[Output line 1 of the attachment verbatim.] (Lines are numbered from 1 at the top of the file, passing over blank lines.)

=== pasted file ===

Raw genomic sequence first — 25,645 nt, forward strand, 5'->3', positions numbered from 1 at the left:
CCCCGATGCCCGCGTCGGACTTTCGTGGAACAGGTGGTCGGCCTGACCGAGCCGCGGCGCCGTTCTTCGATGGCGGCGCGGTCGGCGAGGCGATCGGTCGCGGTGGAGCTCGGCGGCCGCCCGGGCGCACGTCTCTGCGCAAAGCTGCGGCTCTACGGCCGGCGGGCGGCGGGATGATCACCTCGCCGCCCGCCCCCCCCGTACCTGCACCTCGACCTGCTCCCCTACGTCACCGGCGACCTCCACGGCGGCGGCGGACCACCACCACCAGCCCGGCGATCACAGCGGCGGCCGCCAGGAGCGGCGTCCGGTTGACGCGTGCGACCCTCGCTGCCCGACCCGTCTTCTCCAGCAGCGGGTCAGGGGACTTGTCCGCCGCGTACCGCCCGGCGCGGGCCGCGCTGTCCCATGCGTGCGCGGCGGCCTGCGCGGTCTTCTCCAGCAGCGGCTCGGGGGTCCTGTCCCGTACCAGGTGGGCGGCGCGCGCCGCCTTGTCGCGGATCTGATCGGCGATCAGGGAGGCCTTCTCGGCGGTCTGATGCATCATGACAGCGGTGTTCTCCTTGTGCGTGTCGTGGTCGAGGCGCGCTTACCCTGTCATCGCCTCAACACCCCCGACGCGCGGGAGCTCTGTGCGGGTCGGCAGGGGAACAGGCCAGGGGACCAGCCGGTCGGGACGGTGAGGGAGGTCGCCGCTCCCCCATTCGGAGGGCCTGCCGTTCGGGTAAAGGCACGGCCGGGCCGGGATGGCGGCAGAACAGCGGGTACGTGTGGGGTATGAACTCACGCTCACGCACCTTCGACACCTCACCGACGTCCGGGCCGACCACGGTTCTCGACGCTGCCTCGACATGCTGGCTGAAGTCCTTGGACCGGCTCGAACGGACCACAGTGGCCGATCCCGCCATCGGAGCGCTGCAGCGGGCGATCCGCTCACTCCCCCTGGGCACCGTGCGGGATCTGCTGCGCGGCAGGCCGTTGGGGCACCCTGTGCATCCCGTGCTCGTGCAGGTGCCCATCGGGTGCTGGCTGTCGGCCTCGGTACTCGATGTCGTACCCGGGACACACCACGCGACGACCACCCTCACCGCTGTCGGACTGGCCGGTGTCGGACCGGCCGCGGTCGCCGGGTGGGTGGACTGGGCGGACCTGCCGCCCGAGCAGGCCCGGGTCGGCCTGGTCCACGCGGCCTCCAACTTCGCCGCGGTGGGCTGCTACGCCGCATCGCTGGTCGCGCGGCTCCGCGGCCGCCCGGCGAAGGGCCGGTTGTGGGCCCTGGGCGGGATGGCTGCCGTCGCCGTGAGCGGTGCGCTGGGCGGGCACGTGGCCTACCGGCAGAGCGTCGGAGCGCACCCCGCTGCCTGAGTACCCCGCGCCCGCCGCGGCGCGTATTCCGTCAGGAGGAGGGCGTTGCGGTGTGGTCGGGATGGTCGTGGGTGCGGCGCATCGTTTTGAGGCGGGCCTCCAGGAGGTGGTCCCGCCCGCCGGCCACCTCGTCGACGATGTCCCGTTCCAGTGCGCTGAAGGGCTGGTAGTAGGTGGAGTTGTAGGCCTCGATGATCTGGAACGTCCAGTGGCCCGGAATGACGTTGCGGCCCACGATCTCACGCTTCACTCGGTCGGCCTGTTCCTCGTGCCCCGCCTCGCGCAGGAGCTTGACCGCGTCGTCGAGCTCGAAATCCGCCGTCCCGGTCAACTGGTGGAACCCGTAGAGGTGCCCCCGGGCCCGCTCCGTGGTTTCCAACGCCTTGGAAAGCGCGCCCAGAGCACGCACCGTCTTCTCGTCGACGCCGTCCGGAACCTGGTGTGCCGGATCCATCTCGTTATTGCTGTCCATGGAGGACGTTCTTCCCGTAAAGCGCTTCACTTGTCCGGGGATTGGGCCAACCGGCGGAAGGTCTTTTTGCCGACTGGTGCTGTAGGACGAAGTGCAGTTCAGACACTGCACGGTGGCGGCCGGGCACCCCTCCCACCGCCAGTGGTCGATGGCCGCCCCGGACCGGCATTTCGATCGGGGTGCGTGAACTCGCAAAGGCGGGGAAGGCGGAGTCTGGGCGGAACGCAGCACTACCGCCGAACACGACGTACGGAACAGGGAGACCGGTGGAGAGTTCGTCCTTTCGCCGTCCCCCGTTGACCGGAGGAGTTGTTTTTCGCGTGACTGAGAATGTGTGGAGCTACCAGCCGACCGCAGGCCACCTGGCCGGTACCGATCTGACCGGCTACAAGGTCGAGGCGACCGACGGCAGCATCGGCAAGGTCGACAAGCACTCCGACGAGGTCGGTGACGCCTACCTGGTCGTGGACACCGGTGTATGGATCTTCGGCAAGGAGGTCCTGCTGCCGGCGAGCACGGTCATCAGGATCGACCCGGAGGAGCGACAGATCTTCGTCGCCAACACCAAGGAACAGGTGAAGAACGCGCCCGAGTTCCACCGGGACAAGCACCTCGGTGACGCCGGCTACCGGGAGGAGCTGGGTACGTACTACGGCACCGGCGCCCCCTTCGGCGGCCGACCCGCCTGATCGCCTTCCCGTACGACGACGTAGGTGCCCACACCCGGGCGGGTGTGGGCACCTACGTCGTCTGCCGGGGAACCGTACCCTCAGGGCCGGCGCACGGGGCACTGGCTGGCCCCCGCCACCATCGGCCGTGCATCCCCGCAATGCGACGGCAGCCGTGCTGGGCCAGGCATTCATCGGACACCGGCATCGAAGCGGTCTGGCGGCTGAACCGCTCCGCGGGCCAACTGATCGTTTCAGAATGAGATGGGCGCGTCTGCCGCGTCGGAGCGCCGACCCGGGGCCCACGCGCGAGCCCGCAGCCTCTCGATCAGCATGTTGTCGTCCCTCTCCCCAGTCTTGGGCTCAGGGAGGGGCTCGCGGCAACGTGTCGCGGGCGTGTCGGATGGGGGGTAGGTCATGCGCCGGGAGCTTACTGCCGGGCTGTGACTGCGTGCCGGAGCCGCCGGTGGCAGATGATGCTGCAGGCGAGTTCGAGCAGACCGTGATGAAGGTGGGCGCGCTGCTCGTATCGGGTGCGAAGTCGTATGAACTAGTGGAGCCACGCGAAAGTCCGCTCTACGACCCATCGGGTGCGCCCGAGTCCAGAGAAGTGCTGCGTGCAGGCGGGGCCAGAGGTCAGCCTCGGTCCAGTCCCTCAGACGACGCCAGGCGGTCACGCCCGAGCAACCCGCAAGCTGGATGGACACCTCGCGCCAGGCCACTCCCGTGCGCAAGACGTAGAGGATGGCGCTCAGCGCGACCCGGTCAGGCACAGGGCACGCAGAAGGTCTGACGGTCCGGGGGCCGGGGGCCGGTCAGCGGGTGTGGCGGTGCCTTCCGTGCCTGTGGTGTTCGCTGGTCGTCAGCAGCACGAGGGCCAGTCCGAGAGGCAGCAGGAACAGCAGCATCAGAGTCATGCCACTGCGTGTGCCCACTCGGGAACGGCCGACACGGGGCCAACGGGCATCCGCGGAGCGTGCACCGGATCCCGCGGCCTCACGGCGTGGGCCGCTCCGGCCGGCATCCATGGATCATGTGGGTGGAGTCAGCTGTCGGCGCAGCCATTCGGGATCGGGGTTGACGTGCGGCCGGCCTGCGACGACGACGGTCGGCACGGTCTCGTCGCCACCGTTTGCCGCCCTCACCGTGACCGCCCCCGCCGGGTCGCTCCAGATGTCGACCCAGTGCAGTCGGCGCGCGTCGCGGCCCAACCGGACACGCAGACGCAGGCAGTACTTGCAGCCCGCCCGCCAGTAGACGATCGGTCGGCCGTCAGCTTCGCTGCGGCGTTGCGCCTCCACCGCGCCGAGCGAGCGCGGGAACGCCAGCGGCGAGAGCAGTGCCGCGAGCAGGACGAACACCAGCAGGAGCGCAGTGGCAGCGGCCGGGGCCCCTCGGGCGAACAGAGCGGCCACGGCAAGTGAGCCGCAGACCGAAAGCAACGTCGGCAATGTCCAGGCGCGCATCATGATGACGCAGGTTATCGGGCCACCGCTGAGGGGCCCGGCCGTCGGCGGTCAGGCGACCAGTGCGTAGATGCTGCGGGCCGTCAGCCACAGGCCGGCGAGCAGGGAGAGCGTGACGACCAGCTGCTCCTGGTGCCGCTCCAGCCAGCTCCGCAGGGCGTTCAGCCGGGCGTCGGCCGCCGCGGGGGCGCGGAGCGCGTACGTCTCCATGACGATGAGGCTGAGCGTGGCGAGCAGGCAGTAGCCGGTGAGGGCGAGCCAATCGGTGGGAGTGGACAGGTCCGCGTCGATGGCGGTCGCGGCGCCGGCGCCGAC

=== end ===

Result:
Raw genomic sequence first — 25,645 nt, forward strand, 5'->3', positions numbered from 1 at the left: